♥ Games allow statisticians to create simplified models of the world around us. Games can extend students’ knowledge from a simple model to a variety of more complex real world problems in a variety of disciplines. Before computers statisticians had no choice. These days we have no excuse....Technology allows us to do more with less: more ideas, less technique. We need to recognize that the computer revolution in statistics education is far from over. (Cobb 2007) Cobb, George (2007). The Introductory Statistics Course: A Ptolemaic Curriculum? Technology Innovations in Statistics Education 1 (1). Why Play Games?
ImPerfection: ♦ Place pegs in the appropriate holes. ♥ Game “explodes” if you do not go quickly enough. ♣ Relates to a common psychology research question: The Stroop effect [red green] ♠ Structured but flexible data collection techniques. http://www.cs.grinnell.edu/~kuipers/statsgames/imPerfection/
Discussion Questions Design issues: Identifying the response variables Identifying factors and levels Determining sample size Choosing a design structure Blocking for gender or paired tests Interactions Model assumptions (data transformations) Multiple comparison issues
Advanced Project Goals Preparing students for research and real world problems Read and evaluate primary literature Build upon current research to develop their own research hypothesis Transition from a research question to a statistical model Collect their own data, develop their own simulation study, and determine appropriate analysis Oral and written reports with peer review
Steps in an Advanced Project Introductory workshop style lab Journal article or reading assignment that incorporates a statistical concept into another discipline Students prepare a research proposal that identifies their own research hypothesis response variable, factors, and levels of each factor what factors they plan to control during the experiment an appropriate experimental design the contribution this experiment makes as it builds upon previous work. Collect their own data Write a research paper or poster Use a grading rubric for peer review of other projects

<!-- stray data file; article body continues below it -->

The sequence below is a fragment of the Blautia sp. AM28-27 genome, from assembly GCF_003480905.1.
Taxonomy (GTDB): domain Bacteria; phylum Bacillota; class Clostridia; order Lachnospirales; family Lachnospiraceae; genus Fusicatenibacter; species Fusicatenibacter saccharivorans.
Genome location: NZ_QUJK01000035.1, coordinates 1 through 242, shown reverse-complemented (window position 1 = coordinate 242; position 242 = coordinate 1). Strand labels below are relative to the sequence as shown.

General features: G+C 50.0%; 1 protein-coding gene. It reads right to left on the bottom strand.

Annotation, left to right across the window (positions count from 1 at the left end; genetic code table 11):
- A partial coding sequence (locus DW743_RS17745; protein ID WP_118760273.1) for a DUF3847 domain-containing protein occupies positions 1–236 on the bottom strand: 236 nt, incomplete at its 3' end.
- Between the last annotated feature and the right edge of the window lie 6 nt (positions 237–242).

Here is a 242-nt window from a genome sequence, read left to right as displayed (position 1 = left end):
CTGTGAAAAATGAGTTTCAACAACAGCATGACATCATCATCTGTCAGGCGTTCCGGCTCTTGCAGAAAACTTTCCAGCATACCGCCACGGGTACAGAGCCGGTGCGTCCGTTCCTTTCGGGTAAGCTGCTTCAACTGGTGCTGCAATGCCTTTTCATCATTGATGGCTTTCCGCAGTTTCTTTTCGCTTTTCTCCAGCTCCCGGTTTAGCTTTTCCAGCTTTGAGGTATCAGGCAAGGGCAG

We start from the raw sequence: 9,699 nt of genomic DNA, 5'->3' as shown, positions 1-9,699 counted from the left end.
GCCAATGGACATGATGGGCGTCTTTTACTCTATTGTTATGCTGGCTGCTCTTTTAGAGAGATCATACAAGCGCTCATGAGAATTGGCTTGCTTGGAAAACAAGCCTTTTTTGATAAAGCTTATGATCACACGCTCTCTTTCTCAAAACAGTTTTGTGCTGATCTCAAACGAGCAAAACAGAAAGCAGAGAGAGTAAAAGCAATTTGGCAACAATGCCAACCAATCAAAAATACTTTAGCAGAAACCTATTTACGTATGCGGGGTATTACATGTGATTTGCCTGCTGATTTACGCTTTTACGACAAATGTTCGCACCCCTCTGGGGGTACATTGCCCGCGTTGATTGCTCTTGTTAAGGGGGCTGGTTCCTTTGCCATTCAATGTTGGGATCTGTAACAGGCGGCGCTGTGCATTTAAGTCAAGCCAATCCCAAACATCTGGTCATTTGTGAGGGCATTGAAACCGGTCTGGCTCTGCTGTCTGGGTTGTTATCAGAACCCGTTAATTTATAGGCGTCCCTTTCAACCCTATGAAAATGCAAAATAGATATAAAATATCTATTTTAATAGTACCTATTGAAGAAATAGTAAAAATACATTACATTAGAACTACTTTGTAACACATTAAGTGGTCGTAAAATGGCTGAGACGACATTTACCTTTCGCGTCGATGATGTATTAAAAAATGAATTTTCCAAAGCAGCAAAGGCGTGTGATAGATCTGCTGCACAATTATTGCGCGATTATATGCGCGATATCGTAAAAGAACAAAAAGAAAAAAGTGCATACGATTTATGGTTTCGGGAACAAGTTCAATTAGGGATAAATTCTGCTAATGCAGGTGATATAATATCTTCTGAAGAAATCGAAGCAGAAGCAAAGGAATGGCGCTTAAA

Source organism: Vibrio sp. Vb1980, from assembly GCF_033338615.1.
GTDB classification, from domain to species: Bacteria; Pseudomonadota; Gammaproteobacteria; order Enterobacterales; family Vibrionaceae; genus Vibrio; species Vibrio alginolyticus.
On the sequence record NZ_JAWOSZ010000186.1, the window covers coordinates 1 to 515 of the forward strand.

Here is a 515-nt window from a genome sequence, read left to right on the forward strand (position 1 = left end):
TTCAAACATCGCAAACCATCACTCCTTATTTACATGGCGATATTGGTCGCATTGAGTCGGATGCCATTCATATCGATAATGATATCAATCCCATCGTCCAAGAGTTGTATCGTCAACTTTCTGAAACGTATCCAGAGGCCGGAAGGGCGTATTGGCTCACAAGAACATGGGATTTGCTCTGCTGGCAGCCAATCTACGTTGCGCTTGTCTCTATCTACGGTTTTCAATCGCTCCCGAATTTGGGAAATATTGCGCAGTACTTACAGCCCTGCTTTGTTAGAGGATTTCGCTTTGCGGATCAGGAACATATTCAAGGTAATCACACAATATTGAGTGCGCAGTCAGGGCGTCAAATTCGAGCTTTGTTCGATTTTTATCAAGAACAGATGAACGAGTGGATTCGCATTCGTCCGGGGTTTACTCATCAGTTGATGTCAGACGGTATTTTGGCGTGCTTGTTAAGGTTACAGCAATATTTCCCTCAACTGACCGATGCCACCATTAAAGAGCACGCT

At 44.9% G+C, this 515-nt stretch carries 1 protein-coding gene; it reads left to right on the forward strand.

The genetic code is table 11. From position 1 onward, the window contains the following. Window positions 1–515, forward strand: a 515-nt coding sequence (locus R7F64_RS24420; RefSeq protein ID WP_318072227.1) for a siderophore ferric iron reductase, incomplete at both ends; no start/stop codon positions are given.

♠ Low threat of failure: Simple questions can be addressed with a low chance of data collection errors. Games can be extended to very complex models. ♣ Knowledge is related to goals: Students want to know how to answer there own research questions. ♥ Create simplified models: Research questions are motivated from current research in psychology. ♦ Sense of engagement: Students choose their own research question and enjoy sharing how their research compares to others in the class. Conclusions
web.grinnell.edu/individuals/kuipers/stat2labs Thanks to Sam Rebelsky and Henry Walker NSF DUE#0510392: Kuiper, Moore, and Collins